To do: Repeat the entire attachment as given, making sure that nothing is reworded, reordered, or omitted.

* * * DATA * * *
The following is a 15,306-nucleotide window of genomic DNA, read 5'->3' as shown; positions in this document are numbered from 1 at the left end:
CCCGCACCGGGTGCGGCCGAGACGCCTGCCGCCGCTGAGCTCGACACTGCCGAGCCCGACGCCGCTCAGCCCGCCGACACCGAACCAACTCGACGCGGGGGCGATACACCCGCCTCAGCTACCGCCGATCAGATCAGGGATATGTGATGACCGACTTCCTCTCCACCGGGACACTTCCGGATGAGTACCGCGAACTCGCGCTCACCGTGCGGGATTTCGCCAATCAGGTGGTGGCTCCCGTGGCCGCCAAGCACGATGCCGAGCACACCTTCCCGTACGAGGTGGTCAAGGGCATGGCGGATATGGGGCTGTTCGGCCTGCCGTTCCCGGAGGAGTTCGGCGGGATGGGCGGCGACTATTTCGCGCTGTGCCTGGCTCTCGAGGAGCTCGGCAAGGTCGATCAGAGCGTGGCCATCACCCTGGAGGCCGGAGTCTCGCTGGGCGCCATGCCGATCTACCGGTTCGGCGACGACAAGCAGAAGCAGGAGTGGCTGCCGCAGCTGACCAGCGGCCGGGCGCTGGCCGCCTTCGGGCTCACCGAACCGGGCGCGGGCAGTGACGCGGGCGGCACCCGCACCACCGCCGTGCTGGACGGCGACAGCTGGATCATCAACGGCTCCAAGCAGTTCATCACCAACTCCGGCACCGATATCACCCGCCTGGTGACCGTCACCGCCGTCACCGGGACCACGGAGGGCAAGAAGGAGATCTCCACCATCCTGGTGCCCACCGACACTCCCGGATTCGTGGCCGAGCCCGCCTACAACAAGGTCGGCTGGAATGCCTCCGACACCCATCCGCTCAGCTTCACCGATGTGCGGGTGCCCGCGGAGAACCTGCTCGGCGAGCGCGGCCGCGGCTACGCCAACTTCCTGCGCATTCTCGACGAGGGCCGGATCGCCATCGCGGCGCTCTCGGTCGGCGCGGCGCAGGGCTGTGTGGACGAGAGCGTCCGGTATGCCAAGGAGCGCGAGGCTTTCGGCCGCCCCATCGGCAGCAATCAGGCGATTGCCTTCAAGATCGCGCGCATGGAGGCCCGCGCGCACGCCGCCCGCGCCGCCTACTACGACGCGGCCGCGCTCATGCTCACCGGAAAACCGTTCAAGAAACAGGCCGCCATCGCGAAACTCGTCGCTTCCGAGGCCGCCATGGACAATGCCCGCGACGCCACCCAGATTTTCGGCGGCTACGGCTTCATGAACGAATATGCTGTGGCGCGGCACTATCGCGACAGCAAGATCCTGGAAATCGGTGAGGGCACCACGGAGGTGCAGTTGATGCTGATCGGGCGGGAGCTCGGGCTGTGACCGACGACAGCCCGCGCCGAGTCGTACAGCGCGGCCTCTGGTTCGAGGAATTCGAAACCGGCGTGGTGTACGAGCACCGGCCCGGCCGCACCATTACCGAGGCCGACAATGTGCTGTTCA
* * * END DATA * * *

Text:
The following is a 15,306-nucleotide window of genomic DNA, read 5'->3' as shown; positions in this document are numbered from 1 at the left end:
CCCGCACCGGGTGCGGCCGAGACGCCTGCCGCCGCTGAGCTCGACACTGCCGAGCCCGACGCCGCTCAGCCCGCCGACACCGAACCAACTCGACGCGGGGGCGATACACCCGCCTCAGCTACCGCCGATCAGATCAGGGATATGTGATGACCGACTTCCTCTCCACCGGGACACTTCCGGATGAGTACCGCGAACTCGCGCTCACCGTGCGGGATTTCGCCAATCAGGTGGTGGCTCCCGTGGCCGCCAAGCACGATGCCGAGCACACCTTCCCGTACGAGGTGGTCAAGGGCATGGCGGATATGGGGCTGTTCGGCCTGCCGTTCCCGGAGGAGTTCGGCGGGATGGGCGGCGACTATTTCGCGCTGTGCCTGGCTCTCGAGGAGCTCGGCAAGGTCGATCAGAGCGTGGCCATCACCCTGGAGGCCGGAGTCTCGCTGGGCGCCATGCCGATCTACCGGTTCGGCGACGACAAGCAGAAGCAGGAGTGGCTGCCGCAGCTGACCAGCGGCCGGGCGCTGGCCGCCTTCGGGCTCACCGAACCGGGCGCGGGCAGTGACGCGGGCGGCACCCGCACCACCGCCGTGCTGGACGGCGACAGCTGGATCATCAACGGCTCCAAGCAGTTCATCACCAACTCCGGCACCGATATCACCCGCCTGGTGACCGTCACCGCCGTCACCGGGACCACGGAGGGCAAGAAGGAGATCTCCACCATCCTGGTGCCCACCGACACTCCCGGATTCGTGGCCGAGCCCGCCTACAACAAGGTCGGCTGGAATGCCTCCGACACCCATCCGCTCAGCTTCACCGATGTGCGGGTGCCCGCGGAGAACCTGCTCGGCGAGCGCGGCCGCGGCTACGCCAACTTCCTGCGCATTCTCGACGAGGGCCGGATCGCCATCGCGGCGCTCTCGGTCGGCGCGGCGCAGGGCTGTGTGGACGAGAGCGTCCGGTATGCCAAGGAGCGCGAGGCTTTCGGCCGCCCCATCGGCAGCAATCAGGCGATTGCCTTCAAGATCGCGCGCATGGAGGCCCGCGCGCACGCCGCCCGCGCCGCCTACTACGACGCGGCCGCGCTCATGCTCACCGGAAAACCGTTCAAGAAACAGGCCGCCATCGCGAAACTCGTCGCTTCCGAGGCCGCCATGGACAATGCCCGCGACGCCACCCAGATTTTCGGCGGCTACGGCTTCATGAACGAATATGCTGTGGCGCGGCACTATCGCGACAGCAAGATCCTGGAAATCGGTGAGGGCACCACGGAGGTGCAGTTGATGCTGATCGGGCGGGAGCTCGGGCTGTGACCGACGACAGCCCGCGCCGAGTCGTACAGCGCGGCCTCTGGTTCGAGGAATTCGAAACCGGCGTGGTGTACGAGCACCGGCCCGGCCGCACCATTACCGAGGCCGACAATGTGCTGTTCA